Solid-state drive gets tiny

Super Talent Technology announces low-end, tiny SSDs.

The 1-inch SSD. Super Talant Techonology

Solid-state drives aren't always faster than regular hard drives, but they sure can be tinier.

The smallest regular hard drives are the 1.8 inchers that Toshiba has been making for ultracompact laptops. On Wednesday, Super Talent Technology announced two SSDs that come in a significantly smaller form factor: .85 inch and 1 inch.

The new SSDs use Intel Z-P140 NAND Flash-based SSD technology and employ the older parallel ATA (PATA/IDE) interface, as opposed to the current and popular SATA interface used in regular-size SSDs. Both offer rather modest read and write speeds of 40 megabytes per second and 30MBps, respectively. They are also available in very small storage capacities. The .85 inchers offer 2GB and 4GB, while the 1 inchers offer 2GB, 4GB, and 8GB sizes.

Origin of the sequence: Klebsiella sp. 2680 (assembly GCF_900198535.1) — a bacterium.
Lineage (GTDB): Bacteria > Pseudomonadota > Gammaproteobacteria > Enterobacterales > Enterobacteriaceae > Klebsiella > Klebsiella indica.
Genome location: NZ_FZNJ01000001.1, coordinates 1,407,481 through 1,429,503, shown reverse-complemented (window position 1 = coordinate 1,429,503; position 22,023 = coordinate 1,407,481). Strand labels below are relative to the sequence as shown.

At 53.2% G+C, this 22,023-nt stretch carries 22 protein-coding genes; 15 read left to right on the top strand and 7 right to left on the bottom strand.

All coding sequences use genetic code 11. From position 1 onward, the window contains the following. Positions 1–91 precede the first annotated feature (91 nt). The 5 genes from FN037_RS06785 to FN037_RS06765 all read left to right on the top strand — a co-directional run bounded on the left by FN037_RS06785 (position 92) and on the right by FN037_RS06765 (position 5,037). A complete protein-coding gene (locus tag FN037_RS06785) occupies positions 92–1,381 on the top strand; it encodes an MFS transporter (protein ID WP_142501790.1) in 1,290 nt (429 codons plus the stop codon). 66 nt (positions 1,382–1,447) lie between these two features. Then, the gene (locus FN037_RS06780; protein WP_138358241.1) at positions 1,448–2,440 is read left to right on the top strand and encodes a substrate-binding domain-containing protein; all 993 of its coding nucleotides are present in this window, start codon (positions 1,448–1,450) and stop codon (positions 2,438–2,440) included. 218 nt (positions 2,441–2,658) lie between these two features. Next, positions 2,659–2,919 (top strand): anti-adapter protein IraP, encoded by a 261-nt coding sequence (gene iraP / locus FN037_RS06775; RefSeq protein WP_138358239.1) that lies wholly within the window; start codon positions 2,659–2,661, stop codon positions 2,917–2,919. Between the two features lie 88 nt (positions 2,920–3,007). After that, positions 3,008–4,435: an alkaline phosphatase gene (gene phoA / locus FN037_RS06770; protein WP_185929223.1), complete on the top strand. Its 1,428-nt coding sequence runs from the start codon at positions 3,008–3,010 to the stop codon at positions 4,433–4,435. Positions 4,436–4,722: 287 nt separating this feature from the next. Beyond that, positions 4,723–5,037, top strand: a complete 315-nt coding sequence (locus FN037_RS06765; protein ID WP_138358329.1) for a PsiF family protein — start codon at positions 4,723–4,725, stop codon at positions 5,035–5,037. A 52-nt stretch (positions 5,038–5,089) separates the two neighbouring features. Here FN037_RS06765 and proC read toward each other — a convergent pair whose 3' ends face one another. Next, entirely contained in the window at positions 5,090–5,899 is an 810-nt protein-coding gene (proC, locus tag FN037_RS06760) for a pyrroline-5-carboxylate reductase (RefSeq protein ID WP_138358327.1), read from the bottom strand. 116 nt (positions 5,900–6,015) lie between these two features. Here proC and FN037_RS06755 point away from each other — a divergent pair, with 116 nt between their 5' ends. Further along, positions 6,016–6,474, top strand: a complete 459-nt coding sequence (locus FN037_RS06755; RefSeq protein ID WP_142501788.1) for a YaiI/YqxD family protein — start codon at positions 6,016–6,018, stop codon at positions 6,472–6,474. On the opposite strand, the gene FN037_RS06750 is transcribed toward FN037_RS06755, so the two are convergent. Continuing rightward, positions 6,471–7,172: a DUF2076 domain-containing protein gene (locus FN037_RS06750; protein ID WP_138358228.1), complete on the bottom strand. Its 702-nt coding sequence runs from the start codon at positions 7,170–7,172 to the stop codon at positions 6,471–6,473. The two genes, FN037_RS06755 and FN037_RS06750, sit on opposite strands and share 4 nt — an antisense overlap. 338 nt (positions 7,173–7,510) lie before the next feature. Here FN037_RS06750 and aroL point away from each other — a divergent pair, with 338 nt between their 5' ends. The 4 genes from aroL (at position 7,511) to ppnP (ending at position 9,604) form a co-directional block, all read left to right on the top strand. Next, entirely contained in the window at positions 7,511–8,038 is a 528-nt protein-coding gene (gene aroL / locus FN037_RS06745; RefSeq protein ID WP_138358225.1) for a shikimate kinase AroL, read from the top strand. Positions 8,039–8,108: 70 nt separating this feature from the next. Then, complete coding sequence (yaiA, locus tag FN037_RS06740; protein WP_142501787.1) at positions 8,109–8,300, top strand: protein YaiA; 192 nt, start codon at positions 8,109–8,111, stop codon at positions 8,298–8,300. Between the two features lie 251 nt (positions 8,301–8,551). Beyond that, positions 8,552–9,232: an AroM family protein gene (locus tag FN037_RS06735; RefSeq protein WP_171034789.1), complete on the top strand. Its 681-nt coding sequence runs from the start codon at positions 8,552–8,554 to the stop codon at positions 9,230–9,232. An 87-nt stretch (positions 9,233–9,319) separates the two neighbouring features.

Thanks to their tiny physical form and limited storage space and speed, these new drives are only suitable for ultramobile PCs and digital-multimedia broadcasting devices.

It's unclear how much these new SSDs cost. Chances are, however, that you won't be able to purchase them at all; rather, they will be available to OEM manufacturers only.

About the author

CNET editor Dong Ngo has been involved with technology since 2000, starting with testing gadgets and writing code for CNET Labs' benchmarks. He now manages CNET San Francisco Labs, reviews 3D printers, networking/storage devices, and also writes about other topics from online security to new gadgets and how technology impacts the life of people around the world.


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